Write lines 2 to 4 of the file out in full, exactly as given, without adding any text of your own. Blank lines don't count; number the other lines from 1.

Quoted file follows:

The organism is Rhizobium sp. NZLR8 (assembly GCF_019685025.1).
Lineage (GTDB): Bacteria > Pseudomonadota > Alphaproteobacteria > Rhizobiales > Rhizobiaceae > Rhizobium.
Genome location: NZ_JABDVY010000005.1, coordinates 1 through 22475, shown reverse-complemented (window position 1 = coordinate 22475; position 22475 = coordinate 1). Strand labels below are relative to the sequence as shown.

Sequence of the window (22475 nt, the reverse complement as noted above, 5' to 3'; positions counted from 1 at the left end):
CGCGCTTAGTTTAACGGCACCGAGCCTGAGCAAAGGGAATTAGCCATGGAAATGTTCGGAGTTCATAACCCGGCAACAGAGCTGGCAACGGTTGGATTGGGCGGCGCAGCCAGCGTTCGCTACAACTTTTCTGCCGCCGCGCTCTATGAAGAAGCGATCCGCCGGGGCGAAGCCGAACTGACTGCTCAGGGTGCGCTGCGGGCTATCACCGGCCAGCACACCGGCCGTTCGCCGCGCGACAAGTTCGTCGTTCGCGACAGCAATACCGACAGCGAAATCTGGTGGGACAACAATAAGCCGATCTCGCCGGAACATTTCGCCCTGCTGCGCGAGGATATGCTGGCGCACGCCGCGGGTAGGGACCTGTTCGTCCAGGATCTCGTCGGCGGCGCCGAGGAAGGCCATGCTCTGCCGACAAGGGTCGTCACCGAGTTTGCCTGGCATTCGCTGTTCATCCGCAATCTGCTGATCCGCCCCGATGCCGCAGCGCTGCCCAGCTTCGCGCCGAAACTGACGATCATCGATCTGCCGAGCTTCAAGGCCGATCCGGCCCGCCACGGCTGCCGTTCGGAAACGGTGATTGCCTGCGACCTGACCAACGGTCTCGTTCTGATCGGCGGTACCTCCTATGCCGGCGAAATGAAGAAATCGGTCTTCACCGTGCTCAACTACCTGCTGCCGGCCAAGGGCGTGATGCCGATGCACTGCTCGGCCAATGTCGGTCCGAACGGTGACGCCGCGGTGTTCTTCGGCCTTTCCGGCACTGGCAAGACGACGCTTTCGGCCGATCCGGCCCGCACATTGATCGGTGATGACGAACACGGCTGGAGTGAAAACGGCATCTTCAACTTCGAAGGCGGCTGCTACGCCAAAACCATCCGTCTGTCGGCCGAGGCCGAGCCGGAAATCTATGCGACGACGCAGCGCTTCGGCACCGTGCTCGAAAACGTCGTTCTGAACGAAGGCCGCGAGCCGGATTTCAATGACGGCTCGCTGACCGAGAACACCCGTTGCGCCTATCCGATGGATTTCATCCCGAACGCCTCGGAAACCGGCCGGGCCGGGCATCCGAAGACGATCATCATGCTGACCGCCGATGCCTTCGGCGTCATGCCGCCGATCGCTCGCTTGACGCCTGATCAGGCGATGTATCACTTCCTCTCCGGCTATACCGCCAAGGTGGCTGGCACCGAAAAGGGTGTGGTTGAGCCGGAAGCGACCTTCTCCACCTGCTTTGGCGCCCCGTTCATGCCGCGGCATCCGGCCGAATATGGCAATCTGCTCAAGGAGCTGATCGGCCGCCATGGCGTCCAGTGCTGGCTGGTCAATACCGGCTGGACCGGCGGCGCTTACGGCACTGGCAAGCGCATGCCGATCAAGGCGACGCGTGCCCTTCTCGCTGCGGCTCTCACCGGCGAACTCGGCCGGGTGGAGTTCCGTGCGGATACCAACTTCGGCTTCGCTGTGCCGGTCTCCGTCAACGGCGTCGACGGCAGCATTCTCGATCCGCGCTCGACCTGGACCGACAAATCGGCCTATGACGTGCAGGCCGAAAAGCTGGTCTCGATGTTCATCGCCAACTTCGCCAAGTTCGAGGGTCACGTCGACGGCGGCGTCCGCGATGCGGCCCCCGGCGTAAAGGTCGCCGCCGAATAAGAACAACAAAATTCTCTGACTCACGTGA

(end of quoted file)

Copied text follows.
Lineage (GTDB): Bacteria > Pseudomonadota > Alphaproteobacteria > Rhizobiales > Rhizobiaceae > Rhizobium.
Genome location: NZ_JABDVY010000005.1, coordinates 1 through 22475, shown reverse-complemented (window position 1 = coordinate 22475; position 22475 = coordinate 1). Strand labels below are relative to the sequence as shown.

Sequence of the window (22475 nt, the reverse complement as noted above, 5' to 3'; positions counted from 1 at the left end):